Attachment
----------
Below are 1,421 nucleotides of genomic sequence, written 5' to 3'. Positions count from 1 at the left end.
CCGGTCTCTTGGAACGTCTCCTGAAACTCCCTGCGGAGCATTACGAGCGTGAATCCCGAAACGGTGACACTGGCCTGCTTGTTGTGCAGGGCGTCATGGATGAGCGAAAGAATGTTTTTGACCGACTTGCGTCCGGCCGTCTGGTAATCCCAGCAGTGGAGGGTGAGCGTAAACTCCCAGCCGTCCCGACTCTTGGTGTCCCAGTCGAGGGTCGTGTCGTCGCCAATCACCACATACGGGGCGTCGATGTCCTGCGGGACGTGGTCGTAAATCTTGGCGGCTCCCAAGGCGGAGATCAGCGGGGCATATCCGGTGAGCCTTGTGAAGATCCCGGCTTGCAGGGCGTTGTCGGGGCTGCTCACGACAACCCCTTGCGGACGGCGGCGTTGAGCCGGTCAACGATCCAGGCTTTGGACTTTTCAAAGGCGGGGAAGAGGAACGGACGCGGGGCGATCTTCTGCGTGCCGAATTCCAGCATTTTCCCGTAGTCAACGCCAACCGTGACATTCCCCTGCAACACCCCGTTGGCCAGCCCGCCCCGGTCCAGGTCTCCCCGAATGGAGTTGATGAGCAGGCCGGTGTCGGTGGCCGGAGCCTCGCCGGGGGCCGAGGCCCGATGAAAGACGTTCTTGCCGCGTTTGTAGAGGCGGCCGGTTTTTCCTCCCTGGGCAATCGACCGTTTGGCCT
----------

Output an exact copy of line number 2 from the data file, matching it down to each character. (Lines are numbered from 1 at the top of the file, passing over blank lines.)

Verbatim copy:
CCGGTCTCTTGGAACGTCTCCTGAAACTCCCTGCGGAGCATTACGAGCGTGAATCCCGAAACGGTGACACTGGCCTGCTTGTTGTGCAGGGCGTCATGGATGAGCGAAAGAATGTTTTTGACCGACTTGCGTCCGGCCGTCTGGTAATCCCAGCAGTGGAGGGTGAGCGTAAACTCCCAGCCGTCCCGACTCTTGGTGTCCCAGTCGAGGGTCGTGTCGTCGCCAATCACCACATACGGGGCGTCGATGTCCTGCGGGACGTGGTCGTAAATCTTGGCGGCTCCCAAGGCGGAGATCAGCGGGGCATATCCGGTGAGCCTTGTGAAGATCCCGGCTTGCAGGGCGTTGTCGGGGCTGCTCACGACAACCCCTTGCGGACGGCGGCGTTGAGCCGGTCAACGATCCAGGCTTTGGACTTTTCAAAGGCGGGGAAGAGGAACGGACGCGGGGCGATCTTCTGCGTGCCGAATTCCAGCATTTTCCCGTAGTCAACGCCAACCGTGACATTCCCCTGCAACACCCCGTTGGCCAGCCCGCCCCGGTCCAGGTCTCCCCGAATGGAGTTGATGAGCAGGCCGGTGTCGGTGGCCGGAGCCTCGCCGGGGGCCGAGGCCCGATGAAAGACGTTCTTGCCGCGTTTGTAGAGGCGGCCGGTTTTTCCTCCCTGGGCAATCGACCGTTTGGCCT